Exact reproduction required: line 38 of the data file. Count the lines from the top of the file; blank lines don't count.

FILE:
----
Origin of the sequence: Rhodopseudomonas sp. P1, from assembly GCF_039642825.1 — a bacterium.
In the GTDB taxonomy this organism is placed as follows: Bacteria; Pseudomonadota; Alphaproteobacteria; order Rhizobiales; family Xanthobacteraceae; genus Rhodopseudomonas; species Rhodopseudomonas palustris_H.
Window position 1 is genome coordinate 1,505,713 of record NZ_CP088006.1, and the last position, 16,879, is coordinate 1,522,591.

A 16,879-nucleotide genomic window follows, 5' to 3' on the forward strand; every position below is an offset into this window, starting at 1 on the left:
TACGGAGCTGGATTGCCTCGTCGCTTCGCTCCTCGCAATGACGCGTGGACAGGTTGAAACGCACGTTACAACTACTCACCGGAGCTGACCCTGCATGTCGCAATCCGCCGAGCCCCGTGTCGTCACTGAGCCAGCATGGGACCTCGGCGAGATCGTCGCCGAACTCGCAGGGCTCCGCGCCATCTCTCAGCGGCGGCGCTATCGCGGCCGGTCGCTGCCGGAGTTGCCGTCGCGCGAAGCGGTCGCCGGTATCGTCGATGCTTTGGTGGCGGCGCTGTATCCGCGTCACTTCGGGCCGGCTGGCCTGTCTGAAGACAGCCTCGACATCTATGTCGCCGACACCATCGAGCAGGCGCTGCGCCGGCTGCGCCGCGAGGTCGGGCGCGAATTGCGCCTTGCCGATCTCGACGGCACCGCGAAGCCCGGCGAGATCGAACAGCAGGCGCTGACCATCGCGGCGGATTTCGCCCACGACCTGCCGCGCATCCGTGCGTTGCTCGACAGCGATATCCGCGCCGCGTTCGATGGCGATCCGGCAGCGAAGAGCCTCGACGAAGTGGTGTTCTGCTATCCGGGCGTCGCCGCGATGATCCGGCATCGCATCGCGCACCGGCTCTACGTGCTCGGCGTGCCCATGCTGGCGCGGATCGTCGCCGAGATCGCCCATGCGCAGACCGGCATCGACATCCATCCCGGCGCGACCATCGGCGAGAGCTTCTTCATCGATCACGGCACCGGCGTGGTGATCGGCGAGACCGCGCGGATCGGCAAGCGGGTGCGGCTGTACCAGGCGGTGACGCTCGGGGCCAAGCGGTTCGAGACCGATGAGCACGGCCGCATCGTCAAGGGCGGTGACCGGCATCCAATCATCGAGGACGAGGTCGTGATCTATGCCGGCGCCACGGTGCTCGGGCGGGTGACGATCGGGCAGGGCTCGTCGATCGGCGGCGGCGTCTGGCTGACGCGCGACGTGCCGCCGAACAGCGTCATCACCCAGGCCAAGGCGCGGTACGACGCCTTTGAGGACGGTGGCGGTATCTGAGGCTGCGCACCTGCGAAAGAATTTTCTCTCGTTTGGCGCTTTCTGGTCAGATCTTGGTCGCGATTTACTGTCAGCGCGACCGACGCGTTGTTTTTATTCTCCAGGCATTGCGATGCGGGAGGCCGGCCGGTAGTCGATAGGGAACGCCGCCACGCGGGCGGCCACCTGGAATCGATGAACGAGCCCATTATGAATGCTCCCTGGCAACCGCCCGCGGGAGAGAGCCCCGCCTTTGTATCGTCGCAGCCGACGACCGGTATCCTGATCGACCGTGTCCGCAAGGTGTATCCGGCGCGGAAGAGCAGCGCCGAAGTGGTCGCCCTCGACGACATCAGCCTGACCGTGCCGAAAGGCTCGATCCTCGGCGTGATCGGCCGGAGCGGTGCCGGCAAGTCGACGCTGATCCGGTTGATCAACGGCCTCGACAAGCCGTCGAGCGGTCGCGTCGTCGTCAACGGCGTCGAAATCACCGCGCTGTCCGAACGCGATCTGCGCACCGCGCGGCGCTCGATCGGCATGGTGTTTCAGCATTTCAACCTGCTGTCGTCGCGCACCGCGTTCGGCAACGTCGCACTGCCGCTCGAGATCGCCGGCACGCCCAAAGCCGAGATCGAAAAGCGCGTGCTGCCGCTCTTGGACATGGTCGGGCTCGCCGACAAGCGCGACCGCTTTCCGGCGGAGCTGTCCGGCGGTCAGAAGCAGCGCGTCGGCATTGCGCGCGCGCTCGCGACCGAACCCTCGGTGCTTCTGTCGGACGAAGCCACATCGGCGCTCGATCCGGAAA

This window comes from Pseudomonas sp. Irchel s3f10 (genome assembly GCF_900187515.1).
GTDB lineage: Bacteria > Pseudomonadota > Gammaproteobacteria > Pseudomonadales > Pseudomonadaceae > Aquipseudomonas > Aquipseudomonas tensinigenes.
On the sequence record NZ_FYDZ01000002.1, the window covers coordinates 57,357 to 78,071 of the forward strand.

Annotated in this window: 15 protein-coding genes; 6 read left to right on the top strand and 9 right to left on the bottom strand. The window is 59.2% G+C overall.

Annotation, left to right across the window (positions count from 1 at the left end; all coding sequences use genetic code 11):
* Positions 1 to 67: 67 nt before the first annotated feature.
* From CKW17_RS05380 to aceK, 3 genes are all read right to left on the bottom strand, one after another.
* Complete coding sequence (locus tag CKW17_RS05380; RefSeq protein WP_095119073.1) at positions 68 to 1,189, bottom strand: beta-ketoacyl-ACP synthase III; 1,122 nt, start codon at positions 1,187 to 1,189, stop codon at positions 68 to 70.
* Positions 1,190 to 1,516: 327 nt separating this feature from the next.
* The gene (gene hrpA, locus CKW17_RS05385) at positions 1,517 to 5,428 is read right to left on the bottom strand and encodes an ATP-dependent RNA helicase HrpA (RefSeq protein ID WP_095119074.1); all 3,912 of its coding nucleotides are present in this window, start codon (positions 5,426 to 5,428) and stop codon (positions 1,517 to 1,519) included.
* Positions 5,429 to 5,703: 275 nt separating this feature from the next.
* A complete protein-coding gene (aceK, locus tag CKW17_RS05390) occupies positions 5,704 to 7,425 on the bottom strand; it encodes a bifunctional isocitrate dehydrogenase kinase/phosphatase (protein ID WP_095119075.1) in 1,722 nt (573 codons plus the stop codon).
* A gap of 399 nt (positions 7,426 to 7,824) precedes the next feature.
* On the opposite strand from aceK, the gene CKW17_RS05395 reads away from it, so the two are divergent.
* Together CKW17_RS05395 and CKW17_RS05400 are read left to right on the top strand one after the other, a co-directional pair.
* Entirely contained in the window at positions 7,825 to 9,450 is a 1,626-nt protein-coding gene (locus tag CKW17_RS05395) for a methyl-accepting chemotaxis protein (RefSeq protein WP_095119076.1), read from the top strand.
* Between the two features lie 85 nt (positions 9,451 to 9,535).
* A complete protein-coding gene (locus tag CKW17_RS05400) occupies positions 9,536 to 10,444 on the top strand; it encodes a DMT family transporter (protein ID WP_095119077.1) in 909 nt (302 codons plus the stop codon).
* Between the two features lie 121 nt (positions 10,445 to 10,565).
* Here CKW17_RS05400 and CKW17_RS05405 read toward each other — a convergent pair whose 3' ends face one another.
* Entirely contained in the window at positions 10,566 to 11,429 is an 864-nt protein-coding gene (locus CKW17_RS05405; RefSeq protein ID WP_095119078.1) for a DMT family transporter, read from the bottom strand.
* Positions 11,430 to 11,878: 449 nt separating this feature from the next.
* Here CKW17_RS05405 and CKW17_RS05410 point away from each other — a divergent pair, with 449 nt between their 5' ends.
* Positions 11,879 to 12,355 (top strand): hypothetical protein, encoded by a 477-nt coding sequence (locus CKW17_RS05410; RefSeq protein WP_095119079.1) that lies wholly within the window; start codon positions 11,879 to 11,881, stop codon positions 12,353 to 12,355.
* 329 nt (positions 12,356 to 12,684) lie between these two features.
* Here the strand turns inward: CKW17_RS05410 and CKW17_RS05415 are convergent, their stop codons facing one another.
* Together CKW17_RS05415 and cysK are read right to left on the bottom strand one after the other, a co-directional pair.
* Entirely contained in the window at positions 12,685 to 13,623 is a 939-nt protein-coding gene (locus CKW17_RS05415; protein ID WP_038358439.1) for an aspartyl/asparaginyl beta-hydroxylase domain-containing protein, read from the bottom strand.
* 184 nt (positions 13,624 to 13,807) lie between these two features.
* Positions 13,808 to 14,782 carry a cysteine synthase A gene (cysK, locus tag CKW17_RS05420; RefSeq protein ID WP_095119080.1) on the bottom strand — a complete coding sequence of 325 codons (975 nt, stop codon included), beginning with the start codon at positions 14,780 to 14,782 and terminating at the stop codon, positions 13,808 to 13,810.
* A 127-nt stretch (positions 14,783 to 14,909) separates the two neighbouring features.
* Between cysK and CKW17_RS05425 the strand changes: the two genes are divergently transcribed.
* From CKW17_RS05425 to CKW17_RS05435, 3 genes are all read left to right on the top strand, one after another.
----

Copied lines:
* From CKW17_RS05425 to CKW17_RS05435, 3 genes are all read left to right on the top strand, one after another.